First and foremost, a band’s job is to rock. That’s why rock comes first in the phrase “rock ‘n’ roll”. Anything else: fancy duotone uniforms, political views, a horn section, is merely pretense, additives that can either hinder or augment the effect based on their application. When done well, there’s a lot to be said for the simple combination of drums, a bass guitar, one or two six-strings and some singing. Think the Beatles, the Stones, the Experience, etc. It may sound like I’m giving a class in theory, but there’s a point to all this.
We’ve entered an era where it seems easy for any band with these minimum elements to get signed but hard for many of these bands to write anything worth listening to more than once or sometimes at all, as if we’ve finally reached the dregs and are forced to listen to every semi-respectable “modern rock”-sounding bar band the labels can find. I’d actually almost completely abandoned the idea that the simple band structure alone would be enough to provide something anywhere near rock, searching instead for acts that include pretenses like comedy (Liam Lynch), keyboard nostalgia (Hot Hot Heat) and disco metal meatheadism (Electric Six), not to mention hyper-intellectual free jazz-based prog rock (The Mars Volta).
Given all this, it comes as great surprise that one of the most refreshing discs I’ve spun all year should be the new album by Finger Eleven, a self-titled venture that’s nothing but modern rock bar band-ism but actually remembers to rock. Spawned from the same label that’s given us Creed, Evanescence, and Drowning Pool (Requiescat en pace, Dave), Finger Eleven is that same simple five-piece I mentioned earlier, giving us an album of twelve (the safe CD number) songs that for all intents and purposes should be unremarkable but in fact is not. Is it the instrumentals? Well, there’s a pretty decent guitar solo on “Almost Elements,” but I’m not sure that’s it. Is it jam-packed with stand-out tracks? Well, I can tell you it’s a damn shame that “Good Times,” with it’s positive ‘keep your head up’ message and high energy, isn’t on the radio; it’d certainly fit right in, as would “Other Light,” the opening track. Is there some anguish? Well, I think I heard some yelling on “The Last Scene of Struggling.” Are there tender AOR ballads? Absolutely. “One Thing,” a back-half track, makes a pretty radio ballad and actually starts off reaching for the calm greatness of Queensryche’s “Silent Lucidity.”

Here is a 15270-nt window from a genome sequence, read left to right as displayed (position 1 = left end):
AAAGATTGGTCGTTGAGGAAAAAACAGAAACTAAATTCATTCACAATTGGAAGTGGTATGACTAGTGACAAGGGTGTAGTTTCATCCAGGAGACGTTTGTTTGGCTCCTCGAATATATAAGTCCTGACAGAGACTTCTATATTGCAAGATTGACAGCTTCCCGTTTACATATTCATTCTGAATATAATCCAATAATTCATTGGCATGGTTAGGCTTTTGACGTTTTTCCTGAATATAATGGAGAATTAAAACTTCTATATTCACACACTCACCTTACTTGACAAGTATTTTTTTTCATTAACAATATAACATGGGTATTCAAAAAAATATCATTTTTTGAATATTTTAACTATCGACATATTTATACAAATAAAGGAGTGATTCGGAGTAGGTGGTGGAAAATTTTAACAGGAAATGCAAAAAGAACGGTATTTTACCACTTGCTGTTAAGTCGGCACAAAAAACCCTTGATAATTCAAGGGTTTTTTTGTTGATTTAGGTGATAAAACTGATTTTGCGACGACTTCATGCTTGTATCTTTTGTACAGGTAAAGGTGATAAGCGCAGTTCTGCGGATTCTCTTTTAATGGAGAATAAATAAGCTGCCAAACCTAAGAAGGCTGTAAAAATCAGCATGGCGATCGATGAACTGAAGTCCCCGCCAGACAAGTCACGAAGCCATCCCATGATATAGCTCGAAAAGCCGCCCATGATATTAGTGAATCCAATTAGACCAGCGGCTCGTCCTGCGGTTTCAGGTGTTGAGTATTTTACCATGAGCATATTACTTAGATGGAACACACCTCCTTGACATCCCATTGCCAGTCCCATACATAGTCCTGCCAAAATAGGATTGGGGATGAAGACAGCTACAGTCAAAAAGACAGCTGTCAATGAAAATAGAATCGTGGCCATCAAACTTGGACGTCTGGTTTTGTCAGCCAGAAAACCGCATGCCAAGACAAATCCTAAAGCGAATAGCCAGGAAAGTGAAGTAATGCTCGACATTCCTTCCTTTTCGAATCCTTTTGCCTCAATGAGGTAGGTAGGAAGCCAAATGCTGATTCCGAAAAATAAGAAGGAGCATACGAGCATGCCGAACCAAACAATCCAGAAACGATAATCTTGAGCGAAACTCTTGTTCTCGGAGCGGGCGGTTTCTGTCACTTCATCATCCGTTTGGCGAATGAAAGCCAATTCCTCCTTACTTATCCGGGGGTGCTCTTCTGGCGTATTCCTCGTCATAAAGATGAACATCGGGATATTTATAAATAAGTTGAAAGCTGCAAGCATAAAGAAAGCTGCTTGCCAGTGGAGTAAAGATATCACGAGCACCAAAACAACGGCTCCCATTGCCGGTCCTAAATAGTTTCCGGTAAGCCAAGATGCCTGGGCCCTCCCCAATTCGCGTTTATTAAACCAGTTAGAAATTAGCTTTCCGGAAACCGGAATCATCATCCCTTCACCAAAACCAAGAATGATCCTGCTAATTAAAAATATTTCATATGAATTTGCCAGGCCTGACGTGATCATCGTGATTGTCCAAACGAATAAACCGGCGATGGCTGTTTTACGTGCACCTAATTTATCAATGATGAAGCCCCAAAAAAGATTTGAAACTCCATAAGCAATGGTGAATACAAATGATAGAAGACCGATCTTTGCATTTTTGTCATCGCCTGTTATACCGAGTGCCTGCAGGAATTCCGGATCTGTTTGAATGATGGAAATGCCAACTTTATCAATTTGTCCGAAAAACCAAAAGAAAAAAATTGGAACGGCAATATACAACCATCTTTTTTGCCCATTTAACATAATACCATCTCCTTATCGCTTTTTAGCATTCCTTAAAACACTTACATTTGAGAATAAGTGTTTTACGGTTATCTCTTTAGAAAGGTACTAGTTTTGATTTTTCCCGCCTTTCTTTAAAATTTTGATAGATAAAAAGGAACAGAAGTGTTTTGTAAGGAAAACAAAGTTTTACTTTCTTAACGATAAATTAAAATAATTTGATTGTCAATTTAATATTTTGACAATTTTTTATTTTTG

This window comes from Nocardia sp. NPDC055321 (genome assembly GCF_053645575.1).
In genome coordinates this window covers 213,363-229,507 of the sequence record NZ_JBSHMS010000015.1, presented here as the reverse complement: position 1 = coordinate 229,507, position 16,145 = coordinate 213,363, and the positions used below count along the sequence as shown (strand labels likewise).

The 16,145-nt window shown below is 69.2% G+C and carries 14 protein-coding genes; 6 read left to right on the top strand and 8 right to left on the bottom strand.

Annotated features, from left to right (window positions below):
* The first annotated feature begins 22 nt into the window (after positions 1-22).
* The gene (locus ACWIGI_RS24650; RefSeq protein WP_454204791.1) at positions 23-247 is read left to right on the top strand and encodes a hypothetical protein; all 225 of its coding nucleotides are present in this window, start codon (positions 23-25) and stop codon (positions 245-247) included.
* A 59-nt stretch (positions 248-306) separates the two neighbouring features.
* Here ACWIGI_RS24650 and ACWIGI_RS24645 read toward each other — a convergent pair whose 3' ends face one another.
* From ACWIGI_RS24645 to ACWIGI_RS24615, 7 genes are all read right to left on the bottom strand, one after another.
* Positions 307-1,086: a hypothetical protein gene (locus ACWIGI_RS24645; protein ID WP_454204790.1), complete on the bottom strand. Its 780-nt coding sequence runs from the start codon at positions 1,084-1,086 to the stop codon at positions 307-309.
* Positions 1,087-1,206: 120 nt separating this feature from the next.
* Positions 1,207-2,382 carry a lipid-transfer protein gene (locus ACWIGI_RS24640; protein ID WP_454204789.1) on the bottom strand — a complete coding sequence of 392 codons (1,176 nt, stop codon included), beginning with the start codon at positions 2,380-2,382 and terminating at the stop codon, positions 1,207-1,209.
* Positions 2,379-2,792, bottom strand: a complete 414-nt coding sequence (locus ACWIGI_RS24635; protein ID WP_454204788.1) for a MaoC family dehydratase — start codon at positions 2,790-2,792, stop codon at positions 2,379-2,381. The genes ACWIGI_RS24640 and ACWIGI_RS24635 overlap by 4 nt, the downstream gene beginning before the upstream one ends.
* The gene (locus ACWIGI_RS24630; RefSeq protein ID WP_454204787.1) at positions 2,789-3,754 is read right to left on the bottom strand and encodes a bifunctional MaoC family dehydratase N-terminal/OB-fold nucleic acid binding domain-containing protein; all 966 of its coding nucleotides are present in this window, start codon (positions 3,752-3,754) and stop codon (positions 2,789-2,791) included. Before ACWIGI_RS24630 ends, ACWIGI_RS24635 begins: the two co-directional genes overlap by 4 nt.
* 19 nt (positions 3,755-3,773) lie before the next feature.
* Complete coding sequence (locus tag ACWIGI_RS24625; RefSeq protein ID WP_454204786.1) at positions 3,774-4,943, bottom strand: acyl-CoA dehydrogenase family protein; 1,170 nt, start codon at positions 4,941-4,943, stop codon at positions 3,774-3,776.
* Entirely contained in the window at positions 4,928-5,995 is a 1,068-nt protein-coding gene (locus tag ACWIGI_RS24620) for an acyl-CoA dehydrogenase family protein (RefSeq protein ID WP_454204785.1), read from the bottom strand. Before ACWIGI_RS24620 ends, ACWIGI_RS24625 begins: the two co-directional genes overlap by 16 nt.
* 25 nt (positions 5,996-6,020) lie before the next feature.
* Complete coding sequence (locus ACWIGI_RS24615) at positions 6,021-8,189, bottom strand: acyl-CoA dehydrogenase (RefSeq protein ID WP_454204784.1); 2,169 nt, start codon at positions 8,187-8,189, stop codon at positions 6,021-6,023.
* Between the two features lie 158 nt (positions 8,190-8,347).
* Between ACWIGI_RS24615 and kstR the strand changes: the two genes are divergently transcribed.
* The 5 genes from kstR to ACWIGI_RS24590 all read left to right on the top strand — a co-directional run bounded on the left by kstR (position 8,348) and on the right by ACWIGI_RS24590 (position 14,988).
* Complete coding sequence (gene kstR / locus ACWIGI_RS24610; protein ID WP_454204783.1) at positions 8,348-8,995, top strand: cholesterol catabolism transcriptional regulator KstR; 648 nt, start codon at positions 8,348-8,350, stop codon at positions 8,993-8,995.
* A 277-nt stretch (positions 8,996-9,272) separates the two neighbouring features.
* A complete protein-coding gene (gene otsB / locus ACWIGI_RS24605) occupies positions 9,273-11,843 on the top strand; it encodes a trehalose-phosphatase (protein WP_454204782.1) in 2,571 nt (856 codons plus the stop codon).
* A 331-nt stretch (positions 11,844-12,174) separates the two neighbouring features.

VERDICT: Frankly, this is a pretty straightforward album. There’s no pretense or distinguishing gimmicks, and in the end that’s probably what makes this a good album as opposed to damning it to mediocrity. Not a classic by any means, but certainly better than 75 percent of the simple bands I’ve heard this year. If nothing else, it will restore your faith in the basic elements of rock.